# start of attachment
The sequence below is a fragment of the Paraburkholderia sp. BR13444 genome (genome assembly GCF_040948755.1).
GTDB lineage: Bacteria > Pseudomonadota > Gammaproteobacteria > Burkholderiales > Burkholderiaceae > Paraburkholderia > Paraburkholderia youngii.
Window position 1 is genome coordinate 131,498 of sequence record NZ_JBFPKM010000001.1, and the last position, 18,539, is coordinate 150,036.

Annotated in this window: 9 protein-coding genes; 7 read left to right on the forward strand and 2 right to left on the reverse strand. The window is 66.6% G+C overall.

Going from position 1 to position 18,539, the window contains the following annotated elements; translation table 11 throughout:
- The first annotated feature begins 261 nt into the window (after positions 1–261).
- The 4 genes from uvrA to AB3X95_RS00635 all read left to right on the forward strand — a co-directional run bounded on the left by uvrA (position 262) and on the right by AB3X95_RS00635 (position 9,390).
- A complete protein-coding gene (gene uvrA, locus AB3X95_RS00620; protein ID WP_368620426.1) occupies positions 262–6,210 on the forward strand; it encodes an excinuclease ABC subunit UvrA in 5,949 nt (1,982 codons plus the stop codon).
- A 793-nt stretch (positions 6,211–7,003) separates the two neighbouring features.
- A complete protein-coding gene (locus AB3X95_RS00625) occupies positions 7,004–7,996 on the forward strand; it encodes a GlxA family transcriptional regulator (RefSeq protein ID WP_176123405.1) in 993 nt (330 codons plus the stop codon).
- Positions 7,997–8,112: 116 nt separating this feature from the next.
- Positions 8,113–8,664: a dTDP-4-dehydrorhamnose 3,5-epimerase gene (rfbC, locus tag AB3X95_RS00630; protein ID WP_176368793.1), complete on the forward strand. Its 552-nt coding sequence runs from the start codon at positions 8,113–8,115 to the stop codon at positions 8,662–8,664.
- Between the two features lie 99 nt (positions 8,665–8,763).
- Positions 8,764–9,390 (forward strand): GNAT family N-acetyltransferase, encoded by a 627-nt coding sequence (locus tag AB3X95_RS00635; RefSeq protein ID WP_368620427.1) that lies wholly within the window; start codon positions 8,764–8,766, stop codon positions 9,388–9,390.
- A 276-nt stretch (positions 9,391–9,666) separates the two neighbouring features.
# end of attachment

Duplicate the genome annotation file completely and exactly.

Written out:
The sequence below is a fragment of the Paraburkholderia sp. BR13444 genome (genome assembly GCF_040948755.1).
GTDB lineage: Bacteria > Pseudomonadota > Gammaproteobacteria > Burkholderiales > Burkholderiaceae > Paraburkholderia > Paraburkholderia youngii.
Window position 1 is genome coordinate 131,498 of sequence record NZ_JBFPKM010000001.1, and the last position, 18,539, is coordinate 150,036.

Annotated in this window: 9 protein-coding genes; 7 read left to right on the forward strand and 2 right to left on the reverse strand. The window is 66.6% G+C overall.

Going from position 1 to position 18,539, the window contains the following annotated elements; translation table 11 throughout:
- The first annotated feature begins 261 nt into the window (after positions 1–261).
- The 4 genes from uvrA to AB3X95_RS00635 all read left to right on the forward strand — a co-directional run bounded on the left by uvrA (position 262) and on the right by AB3X95_RS00635 (position 9,390).
- A complete protein-coding gene (gene uvrA, locus AB3X95_RS00620; protein ID WP_368620426.1) occupies positions 262–6,210 on the forward strand; it encodes an excinuclease ABC subunit UvrA in 5,949 nt (1,982 codons plus the stop codon).
- A 793-nt stretch (positions 6,211–7,003) separates the two neighbouring features.
- A complete protein-coding gene (locus AB3X95_RS00625) occupies positions 7,004–7,996 on the forward strand; it encodes a GlxA family transcriptional regulator (RefSeq protein ID WP_176123405.1) in 993 nt (330 codons plus the stop codon).
- Positions 7,997–8,112: 116 nt separating this feature from the next.
- Positions 8,113–8,664: a dTDP-4-dehydrorhamnose 3,5-epimerase gene (rfbC, locus tag AB3X95_RS00630; protein ID WP_176368793.1), complete on the forward strand. Its 552-nt coding sequence runs from the start codon at positions 8,113–8,115 to the stop codon at positions 8,662–8,664.
- Between the two features lie 99 nt (positions 8,665–8,763).
- Positions 8,764–9,390 (forward strand): GNAT family N-acetyltransferase, encoded by a 627-nt coding sequence (locus tag AB3X95_RS00635; RefSeq protein ID WP_368620427.1) that lies wholly within the window; start codon positions 8,764–8,766, stop codon positions 9,388–9,390.
- A 276-nt stretch (positions 9,391–9,666) separates the two neighbouring features.